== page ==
Why Apple's Cook will do better than Microsoft's Ballmer -- but still won't be good enough

In taking the reins after Steve Jobs stepped down at Apple, new CEO Tim Cook has a tough act to follow. You can expect that he'll be better at it than Steve Ballmer after taking over Microsoft from Bill Gates. But it still might not be good enough.

Before becoming CEO, Cook was chief operating officer, in charge of worldwide sales and operations, as well as managing its supply chain, services and support.

But he's already had a taste of running Apple, because he's run it during Jobs' various leaves of absence, including the most recent one that started this January. Apple has run during that time without a glitch. He's clearly a grounded, competent manager and leader.

One can't say that Microsoft has run without a glitch after Gates left and Ballmer took over. Under Ballmer's watch, Microsoft has lost out on just about every new key market -- the Internet in general, search, and mobile. He's done an admirable job of holding on to the markets in which Microsoft dominated, including Windows and office suites. But in a changing world, holding on to old markets just isn't good enough.

Of course, the Microsoft deterioration under Ballmer happened over a period of years, so there's a chance that a similar thing will happen to Cook at Apple. But Cook seems to be well-positioned to head that off, at least in the short run. Gartner analyst Michael Gartenberg believes that there are plenty of people at Apple who can help fill Jobs' design and engineering smarts. Here's what Gartenberg has to say about that:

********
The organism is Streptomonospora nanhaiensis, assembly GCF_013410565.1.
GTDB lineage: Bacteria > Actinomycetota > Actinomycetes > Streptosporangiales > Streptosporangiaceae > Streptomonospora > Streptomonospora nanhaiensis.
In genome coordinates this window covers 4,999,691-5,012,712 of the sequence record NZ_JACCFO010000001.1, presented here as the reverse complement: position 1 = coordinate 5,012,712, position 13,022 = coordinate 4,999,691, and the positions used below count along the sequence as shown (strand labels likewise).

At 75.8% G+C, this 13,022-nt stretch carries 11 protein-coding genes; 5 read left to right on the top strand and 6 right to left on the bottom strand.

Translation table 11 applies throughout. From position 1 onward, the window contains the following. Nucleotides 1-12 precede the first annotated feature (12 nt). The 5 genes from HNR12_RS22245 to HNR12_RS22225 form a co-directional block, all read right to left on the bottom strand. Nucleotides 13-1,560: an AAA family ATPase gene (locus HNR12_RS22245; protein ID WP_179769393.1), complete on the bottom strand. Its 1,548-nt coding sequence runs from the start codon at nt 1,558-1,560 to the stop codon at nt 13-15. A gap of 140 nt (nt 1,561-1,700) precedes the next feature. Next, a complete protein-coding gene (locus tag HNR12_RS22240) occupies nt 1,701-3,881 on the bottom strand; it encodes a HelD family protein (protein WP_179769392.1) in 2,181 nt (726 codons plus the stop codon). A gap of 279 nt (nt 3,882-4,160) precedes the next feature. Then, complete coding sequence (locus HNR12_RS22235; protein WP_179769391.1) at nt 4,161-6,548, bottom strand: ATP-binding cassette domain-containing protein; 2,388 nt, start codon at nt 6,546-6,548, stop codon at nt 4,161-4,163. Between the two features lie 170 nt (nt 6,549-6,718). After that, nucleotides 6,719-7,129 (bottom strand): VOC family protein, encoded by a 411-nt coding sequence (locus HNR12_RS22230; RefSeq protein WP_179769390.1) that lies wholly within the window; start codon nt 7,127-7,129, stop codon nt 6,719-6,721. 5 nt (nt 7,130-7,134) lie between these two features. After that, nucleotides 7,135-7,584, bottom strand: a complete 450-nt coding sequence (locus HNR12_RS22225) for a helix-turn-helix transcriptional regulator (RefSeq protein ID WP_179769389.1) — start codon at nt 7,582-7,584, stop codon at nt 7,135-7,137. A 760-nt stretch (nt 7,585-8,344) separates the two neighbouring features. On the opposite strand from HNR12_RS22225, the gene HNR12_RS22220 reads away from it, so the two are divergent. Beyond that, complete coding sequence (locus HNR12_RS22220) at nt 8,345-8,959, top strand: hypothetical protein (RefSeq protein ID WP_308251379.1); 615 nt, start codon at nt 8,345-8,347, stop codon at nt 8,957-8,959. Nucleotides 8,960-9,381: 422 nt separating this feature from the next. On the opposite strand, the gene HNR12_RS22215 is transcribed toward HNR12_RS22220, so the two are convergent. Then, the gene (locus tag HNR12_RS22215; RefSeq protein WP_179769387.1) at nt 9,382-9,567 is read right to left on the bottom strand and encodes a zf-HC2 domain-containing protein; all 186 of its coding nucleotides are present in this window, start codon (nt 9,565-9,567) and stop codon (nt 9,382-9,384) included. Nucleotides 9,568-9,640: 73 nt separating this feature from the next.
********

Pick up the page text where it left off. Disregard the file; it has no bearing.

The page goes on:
There is also more to Apple than Jobs, including great design and marketing teams that have helped Apple launch its successful products, said Gartenberg. He pointed as an example to Jonathan Ive, senior vice president for industrial design, who was the creative force behind the iPhone, iPad and iPod.

You should expect that for the next three years at least, and possibly beyond, Apple has planned a lineup of solid products.

After that is when Cook is likely to run into trouble. Jobs was a one-of-a-kind CEO, mixing charisma, design and engineering excellence, and P.T. Barnum-level hype. Cook has none of that. Merely having great design and marketing teams working for him won't be enough. Apple was built on Jobs' vision, and Cook is long on management smarts and doesn't seem particularly gifted with vision.

To an extent, Apple is like a Hollywood studio, built by launching blockbuster after blockbuster. Without someone to envision those blockbusters, it's not likely the company will continue its spectacular string of successes. And as far as I can tell, Cook is no blockbuster-builder.

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